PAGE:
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That’s Not Your Mommy Anymore: A Zombie Tale review

That's not your mommy anymore

That’s Not Your Mommy Anymore: A Zombie Tale

That’s Not Your Mommy Anymore: A Zombie Tale is a book in which the unnamed protagonist notices miscellaneous hints as to the current status of his mother, from loving and living to her eventual undead organ-eating state.

Through a series of illustrations and short little verses, we learn various signs of the undead scourge and when to run away from mommy as opposed to run toward her.

Having both a love of zombie tales, and a newfound library of children’s books to compare to, I thought this might be the perfect introduction book to set my child on a life of being a weird little kid.

The World

The zombies in That’s Not Your Mommy Anymore are George Romero style slow moving slow turning biters, which doesn’t do all that much for me. There are no fast movers, or anything beyond Mommy’s strangeness followed by the change in which our protagonist is there for.

There are no struggles for survival with the remaining humans, no storied encounters with other six year olds as they tell how their parents eventually went mad and ate each other, and everything rhymes.

The book finds its way to a conclusion of the boy hanging out on a rooftop with some other children as the city burns and the zombies face a showdown with the remnants of humanity, I assume. Either that or the kid’s are going to starve on the rooftop while they play chess with someone across the way. It’s up to your imagination.

But for a children’s themed book it hits the right points:

  • Child’s interaction with parent
  • Explanation of parent’s state
  • Zombie fostered desire to see the world

I’d like to have seen

As this is for zombie enthusiasts at heart, perhaps some mention of fast movers, initial contamination style, government breakdown, looting, post-zed civilization, etc.

Basically as a zombie book it felt extremely dated, pre Walking Dead (which has been around in comic form since 2003,) introduce/reduce narrative style, pre Umbrella Corp, it actually sort of felt like it was based on having only been introduced to the Romero style, and parodied off of Night of the Living Dead.

But you can’t have everything…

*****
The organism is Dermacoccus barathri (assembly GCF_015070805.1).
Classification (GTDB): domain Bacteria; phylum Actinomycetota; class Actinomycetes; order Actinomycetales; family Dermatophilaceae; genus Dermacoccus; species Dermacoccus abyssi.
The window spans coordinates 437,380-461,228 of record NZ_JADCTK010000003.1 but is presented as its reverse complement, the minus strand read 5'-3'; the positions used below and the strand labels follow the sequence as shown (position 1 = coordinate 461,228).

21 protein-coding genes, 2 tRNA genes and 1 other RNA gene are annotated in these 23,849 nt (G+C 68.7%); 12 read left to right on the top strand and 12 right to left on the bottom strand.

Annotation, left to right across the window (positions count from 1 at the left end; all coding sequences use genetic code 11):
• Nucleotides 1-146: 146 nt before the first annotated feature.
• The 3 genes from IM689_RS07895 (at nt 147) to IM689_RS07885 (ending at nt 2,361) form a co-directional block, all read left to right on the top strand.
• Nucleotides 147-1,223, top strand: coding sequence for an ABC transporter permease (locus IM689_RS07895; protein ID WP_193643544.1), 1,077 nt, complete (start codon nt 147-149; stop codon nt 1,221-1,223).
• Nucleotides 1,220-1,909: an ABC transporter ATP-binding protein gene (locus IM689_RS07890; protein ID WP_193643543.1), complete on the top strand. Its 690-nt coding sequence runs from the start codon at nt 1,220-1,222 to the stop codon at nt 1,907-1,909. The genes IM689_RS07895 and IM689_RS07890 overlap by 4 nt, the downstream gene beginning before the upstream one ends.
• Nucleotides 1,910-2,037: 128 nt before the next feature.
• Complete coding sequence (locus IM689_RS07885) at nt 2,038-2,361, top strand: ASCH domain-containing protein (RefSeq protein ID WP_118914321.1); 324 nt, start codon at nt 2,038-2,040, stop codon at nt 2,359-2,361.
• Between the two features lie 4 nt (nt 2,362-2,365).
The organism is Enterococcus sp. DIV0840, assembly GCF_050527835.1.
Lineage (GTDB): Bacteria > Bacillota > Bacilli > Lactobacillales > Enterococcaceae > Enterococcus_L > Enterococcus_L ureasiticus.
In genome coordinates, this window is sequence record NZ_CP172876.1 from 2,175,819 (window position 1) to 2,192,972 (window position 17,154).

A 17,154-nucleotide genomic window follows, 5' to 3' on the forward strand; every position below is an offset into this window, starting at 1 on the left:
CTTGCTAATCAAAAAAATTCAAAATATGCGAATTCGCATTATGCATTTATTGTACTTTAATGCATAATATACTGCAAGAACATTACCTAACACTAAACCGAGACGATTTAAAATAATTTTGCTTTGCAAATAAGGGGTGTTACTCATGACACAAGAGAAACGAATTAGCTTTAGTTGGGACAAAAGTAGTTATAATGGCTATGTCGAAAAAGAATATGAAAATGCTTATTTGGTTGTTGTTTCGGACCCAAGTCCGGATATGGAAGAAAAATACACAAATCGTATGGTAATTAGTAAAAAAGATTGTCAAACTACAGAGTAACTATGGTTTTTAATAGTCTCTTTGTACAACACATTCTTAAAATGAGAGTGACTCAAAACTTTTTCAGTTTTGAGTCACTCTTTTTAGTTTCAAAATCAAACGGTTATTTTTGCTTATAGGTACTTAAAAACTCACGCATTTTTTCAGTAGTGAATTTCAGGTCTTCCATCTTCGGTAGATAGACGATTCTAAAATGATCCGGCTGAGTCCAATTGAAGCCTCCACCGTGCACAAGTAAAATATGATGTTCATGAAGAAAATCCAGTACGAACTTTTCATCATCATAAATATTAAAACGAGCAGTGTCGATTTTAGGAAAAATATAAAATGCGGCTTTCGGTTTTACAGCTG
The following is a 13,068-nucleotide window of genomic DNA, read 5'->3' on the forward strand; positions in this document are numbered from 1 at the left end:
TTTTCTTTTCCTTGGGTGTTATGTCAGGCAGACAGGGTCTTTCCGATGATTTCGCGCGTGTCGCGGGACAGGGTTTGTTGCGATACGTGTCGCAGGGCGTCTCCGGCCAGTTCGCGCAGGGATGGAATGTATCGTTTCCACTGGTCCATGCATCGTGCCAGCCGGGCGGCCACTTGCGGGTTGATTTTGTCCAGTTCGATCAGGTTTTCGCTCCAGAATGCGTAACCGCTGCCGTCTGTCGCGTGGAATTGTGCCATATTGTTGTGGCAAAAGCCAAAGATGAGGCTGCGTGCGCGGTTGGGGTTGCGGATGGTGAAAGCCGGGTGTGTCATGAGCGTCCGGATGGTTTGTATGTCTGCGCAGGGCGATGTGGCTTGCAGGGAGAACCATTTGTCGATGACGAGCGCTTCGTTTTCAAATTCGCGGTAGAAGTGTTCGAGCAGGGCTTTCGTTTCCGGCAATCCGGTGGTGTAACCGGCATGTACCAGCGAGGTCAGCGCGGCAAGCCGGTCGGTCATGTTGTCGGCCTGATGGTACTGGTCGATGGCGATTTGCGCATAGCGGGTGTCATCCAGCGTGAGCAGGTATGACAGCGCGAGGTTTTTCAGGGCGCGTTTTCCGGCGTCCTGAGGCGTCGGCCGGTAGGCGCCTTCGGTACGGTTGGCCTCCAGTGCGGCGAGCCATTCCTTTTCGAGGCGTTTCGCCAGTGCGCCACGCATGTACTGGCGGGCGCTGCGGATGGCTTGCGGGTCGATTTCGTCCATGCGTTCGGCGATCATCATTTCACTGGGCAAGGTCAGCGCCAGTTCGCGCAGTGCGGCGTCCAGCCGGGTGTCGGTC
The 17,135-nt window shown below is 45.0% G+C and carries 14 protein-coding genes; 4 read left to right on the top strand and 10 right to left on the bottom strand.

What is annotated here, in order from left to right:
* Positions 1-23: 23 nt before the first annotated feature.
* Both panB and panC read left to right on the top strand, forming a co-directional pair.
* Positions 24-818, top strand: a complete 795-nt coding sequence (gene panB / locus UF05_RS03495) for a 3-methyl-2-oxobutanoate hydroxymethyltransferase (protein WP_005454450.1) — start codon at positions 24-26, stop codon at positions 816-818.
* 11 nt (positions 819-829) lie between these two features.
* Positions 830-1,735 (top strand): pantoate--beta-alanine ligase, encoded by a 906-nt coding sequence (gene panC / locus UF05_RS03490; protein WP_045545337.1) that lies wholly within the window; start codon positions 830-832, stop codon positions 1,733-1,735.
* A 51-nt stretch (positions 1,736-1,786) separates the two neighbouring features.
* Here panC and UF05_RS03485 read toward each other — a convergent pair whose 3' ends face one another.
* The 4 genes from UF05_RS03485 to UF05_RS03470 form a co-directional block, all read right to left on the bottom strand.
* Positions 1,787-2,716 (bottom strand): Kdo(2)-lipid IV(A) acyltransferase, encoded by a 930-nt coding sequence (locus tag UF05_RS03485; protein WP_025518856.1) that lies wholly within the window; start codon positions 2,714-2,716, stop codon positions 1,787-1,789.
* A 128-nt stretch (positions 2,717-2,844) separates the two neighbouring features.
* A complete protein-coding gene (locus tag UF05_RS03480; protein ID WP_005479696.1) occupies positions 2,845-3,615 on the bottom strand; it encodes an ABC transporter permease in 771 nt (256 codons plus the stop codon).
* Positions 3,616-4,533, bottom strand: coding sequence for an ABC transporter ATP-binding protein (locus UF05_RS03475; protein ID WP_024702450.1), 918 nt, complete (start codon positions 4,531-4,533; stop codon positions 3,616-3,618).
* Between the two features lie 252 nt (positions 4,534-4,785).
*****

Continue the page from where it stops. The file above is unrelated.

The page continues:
Illustrating a point

The selling point of this is the illustrations, they’re adorable if a bit macabre for tiny ones. How you’re going to view them depends entirely on you. For me they’re adorable. Then again I think plush zombies are cute.

If your tyke or tot is easily scared and has not been introduced to these things from an early age, this could be world altering and mind-scarring. Then again so could anything, you’re going to need to figure out where you stand here.

For babies it’s cute bright colors, according to some of the reviews I’ve read it’s somewhere in between the best book ever and child abuse depending on the child.

Who is this for?

I sort of have a feeling this was written back in about 2006 when Zombies and the internet were first starting to fester together. It wasn’t published until 2011, and now in 2014 it feels like it’s been done. Then again perhaps that’s just how the internet feels these days.

In 2006 it would have been for your nerd parent zombie enthusiast friends and it would have been groundbreaking. In 2011 when it was published it registered as cute, and in 2014 when it finally made it to me it’s got my zombie nerd knickers in a “oh you could have done so much more” bunch.

My 10 month old loves the illustrations, however the book is not baby proof, which if it were might be perfect.

I think this is a book to have in your library and break out occasionally, but the story was a tad unfulfilling and left me wanting more, much like my adult reading of the Pokey Little Puppy. What were you trying to tell me Puppy? WHAT???

With the ability to terrorize those who might understand it, the ability to delight those that don’t, it exists as a piece of parody that you have to be in a specific place to actually use.

Fortunately I live in that place, and for the moment the bright illustrations and rhyming are for my baby, and the knowledge that somewhere, even though I’m not harming my baby in the least, someone is getting wound up and pissed off over this book and my use of it, it works for me.

That’s Not Your Mommy Anymore: A Zombie Tale is available from Amazon for $8.82.

3.5 / 5 stars     

Paul King

Paul King lives in Nashville Tennessee with his wife, two daughters and cats. He writes for Pocketables, theITBaby, and is an IT consultant along with doing tech support for a film production company.